The White House has said Sen. Marco Rubio's immigration plans, which could legalize the status of some of those unlawfully in the country, "bode well for a productive, bipartisan debate."
A reason for that optimism: The Florida Republican's ideas and comments closely mirror those of President Barack Obama in a 2011 policy speech in El Paso, Texas.
"This is the Rubio-Obama immigration plan," Mark Krikorian, head of the conservative Center for Immigration Studies, told Mother Jones.
"There's nothing substantive in Rubio's proposal that wouldn't immediately be agreed to by President Obama," he said, noting that President George W. Bush proposed a similar plan in 2006 that many congressional Republicans helped kill.
With the Republican Party far more opposed to immigration reform than Democrats, conservative commentators have praised Rubio for his boldness. But they've also glossed over the fact that Obama proposed similar ideas.
Not only do Rubio and Obama's plans create a similar type of amnesty for the estimated 12 million illegal immigrants, the two politicians have used similar language.
Here's Obama unveiling his plan in May 2011, relatively little-reported at the time:
"Those who are here illegally, they have a responsibility as well. So they broke the law, and that means they've got to pay their taxes, they've got to pay a fine, they've got to learn English. And they've got to undergo background checks and a lengthy process before they get in line for legalization. That's not too much to ask."
Here's Rubio in the Wall Street Journal on the undocumented:
"They would have to come forward. They would have to undergo a background check. ... They would have to pay a fine, pay back taxes, maybe even do community service. They would have to prove they've been here for an extended period of time. They understand some English and are assimilated. Then most of them would get legal status and be allowed to stay in this country."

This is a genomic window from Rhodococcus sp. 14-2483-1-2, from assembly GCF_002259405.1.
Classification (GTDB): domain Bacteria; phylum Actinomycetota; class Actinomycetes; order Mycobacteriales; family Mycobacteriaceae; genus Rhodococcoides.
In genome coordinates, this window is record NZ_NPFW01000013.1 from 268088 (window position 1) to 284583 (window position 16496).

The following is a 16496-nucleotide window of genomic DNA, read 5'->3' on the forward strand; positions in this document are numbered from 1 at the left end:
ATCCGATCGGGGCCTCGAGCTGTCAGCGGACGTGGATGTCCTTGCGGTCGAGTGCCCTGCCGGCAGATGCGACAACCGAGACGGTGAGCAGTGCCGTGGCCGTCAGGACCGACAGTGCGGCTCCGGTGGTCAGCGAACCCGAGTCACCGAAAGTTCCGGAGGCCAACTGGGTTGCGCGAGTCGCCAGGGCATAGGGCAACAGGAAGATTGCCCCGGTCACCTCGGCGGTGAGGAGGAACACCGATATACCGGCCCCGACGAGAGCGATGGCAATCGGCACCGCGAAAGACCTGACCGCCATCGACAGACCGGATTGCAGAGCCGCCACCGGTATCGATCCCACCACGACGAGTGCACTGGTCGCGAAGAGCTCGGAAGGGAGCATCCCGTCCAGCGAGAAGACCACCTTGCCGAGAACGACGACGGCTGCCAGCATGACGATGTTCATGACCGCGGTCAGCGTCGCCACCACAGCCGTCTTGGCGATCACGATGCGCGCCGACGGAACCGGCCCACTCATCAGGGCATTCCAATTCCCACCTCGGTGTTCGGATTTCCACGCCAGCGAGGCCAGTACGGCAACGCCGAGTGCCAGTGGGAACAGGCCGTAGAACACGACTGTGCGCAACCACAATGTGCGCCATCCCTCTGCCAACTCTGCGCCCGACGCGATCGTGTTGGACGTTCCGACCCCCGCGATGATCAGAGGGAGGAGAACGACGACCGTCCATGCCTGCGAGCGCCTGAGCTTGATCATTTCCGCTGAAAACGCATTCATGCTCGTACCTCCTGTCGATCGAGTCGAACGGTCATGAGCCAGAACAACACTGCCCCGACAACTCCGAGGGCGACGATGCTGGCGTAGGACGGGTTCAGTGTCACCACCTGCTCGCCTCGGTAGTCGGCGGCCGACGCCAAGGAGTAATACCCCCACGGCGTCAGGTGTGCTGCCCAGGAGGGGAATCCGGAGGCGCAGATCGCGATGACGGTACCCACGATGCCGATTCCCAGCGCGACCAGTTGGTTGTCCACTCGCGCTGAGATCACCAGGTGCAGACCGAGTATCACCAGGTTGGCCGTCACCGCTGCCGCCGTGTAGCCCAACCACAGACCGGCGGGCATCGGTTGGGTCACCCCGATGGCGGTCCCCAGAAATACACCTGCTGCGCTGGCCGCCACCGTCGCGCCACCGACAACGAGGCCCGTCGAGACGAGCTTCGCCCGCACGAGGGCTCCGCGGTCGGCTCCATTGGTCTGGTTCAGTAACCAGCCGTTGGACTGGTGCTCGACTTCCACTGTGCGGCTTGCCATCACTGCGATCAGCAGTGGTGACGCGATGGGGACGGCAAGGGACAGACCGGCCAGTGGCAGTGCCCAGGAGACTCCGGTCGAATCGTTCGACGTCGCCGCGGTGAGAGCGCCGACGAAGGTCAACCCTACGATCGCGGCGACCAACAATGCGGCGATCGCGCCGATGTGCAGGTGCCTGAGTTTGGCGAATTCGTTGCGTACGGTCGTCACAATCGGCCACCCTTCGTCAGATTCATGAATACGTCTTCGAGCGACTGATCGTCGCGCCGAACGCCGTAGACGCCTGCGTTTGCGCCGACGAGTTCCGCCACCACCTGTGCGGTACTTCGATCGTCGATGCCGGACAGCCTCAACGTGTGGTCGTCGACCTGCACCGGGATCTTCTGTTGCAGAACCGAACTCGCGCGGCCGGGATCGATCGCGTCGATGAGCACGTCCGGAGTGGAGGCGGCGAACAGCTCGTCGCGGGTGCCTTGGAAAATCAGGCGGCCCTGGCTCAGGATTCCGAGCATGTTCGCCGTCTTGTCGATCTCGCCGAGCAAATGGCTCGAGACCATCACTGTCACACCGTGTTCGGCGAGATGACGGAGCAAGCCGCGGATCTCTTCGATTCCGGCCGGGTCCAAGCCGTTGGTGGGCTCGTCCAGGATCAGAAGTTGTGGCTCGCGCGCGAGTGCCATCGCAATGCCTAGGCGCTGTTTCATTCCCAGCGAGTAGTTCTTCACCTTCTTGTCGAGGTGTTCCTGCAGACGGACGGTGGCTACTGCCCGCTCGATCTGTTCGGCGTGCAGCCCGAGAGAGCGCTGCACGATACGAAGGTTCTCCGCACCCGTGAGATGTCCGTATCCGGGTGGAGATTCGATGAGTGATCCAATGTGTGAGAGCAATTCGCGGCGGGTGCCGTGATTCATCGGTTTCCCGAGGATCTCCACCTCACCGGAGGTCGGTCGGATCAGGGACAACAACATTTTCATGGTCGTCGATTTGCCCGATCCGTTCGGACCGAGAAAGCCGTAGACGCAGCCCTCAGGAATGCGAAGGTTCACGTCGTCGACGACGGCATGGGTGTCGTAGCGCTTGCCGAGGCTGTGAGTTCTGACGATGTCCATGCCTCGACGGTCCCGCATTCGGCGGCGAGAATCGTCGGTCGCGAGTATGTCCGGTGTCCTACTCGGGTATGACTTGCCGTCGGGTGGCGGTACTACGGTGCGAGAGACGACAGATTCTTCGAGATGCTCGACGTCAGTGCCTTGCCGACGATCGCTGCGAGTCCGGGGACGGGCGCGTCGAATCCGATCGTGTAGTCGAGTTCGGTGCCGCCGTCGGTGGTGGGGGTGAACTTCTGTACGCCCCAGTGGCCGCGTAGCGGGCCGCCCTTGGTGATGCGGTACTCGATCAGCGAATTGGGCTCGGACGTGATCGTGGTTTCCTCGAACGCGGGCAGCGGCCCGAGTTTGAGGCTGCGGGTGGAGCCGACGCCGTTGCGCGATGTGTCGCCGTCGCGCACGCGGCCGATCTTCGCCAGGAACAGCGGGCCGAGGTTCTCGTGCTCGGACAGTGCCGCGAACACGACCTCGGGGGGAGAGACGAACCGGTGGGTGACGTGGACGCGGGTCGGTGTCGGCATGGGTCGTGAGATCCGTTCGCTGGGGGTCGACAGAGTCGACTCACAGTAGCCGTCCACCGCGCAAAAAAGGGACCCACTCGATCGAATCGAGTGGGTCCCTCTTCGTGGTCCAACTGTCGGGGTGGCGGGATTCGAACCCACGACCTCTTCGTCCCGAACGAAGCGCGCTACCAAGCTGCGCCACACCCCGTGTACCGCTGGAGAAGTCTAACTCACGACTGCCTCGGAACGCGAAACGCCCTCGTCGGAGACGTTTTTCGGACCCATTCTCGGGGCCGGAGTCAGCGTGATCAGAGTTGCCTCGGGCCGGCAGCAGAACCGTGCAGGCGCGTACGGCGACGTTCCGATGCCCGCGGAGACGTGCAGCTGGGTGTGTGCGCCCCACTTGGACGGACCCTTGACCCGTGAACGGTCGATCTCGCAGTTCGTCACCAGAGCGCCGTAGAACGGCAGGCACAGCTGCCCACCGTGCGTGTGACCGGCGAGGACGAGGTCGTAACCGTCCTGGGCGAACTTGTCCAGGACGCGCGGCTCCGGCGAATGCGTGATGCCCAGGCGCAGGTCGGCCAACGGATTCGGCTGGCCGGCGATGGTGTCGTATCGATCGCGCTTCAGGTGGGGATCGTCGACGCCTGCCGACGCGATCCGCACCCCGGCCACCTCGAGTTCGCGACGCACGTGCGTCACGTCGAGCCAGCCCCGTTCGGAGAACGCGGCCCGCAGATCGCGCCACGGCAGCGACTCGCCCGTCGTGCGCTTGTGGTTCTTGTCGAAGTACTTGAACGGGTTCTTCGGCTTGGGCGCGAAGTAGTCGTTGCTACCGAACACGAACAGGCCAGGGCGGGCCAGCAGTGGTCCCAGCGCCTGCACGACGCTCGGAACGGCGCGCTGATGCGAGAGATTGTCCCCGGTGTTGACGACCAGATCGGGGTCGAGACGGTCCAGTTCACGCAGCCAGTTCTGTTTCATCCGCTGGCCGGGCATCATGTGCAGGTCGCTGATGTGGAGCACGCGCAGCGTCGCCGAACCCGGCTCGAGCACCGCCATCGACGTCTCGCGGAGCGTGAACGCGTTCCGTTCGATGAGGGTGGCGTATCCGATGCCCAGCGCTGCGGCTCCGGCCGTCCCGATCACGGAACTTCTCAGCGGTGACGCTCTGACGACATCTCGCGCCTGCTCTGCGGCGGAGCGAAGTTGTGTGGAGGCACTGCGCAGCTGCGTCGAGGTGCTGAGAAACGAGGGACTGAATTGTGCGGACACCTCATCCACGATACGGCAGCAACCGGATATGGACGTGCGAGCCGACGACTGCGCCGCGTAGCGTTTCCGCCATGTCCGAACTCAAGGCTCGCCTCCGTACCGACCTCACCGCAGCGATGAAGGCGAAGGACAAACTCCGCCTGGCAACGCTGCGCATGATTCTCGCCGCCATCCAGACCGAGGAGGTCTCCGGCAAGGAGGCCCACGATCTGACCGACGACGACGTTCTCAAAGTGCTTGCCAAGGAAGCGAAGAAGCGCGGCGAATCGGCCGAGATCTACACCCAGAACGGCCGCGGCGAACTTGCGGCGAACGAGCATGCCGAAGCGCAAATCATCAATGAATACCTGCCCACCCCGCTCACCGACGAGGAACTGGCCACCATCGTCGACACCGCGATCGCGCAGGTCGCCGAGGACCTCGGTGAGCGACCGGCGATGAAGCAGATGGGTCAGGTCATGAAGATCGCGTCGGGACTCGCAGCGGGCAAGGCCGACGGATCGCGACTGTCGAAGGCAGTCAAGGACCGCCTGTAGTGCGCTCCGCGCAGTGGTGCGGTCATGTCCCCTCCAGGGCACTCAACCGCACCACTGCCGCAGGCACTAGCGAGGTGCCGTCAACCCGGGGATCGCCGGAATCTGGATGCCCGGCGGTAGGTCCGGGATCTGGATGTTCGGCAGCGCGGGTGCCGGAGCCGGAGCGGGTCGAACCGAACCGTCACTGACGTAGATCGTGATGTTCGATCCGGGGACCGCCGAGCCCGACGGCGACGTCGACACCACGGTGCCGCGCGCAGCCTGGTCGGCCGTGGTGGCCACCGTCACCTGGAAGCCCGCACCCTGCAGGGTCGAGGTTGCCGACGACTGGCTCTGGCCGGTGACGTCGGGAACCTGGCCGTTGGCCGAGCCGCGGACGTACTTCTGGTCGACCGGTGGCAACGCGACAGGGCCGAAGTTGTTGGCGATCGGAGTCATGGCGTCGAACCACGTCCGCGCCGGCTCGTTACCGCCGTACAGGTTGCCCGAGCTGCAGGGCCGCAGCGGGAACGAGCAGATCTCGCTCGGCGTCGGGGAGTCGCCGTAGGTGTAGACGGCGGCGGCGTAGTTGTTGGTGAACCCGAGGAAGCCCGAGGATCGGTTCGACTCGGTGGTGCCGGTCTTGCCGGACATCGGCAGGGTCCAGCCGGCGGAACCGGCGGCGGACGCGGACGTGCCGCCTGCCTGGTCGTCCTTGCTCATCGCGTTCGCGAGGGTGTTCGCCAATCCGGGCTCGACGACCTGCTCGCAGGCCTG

Neither Obama nor Rubio have issued bills. So it's unclear what the real specific policy differences would be on many of the finer details, although the two appear to disagree on the effectiveness and need for more border security.
Recent news reports say Obama now wants a "pathway to citizenship" for the undocumented. But details about the latest Obama plan are even scarcer than details of Rubio's proposal.
Also, national reporters described Obama as seeking a "pathway to citizenship" in May 2011. But he never said that phrase in his speech or his written plan. Obama never specified what "legalization" is. Even if Obama has changed his mind, it's a good indication the president and Rubio agree far more than they disagree about "legalization."
The two did have a disagreement regarding a pathway to citizenship vs. a pathway to legal residency regarding the proposed DREAM Act, which would allow those brought to this country as children to legally remain if they go to college or the military.
Obama wanted a pathway to citizenship. Rubio called for a residency pathway. Rubio shelved his plan, he says temporarily, after Obama used the framework of the Republican's plan in an executive action that stopped deporting these young people.
More broadly, the president and Rubio share similar policies and rhetoric regarding the need for more farm workers.
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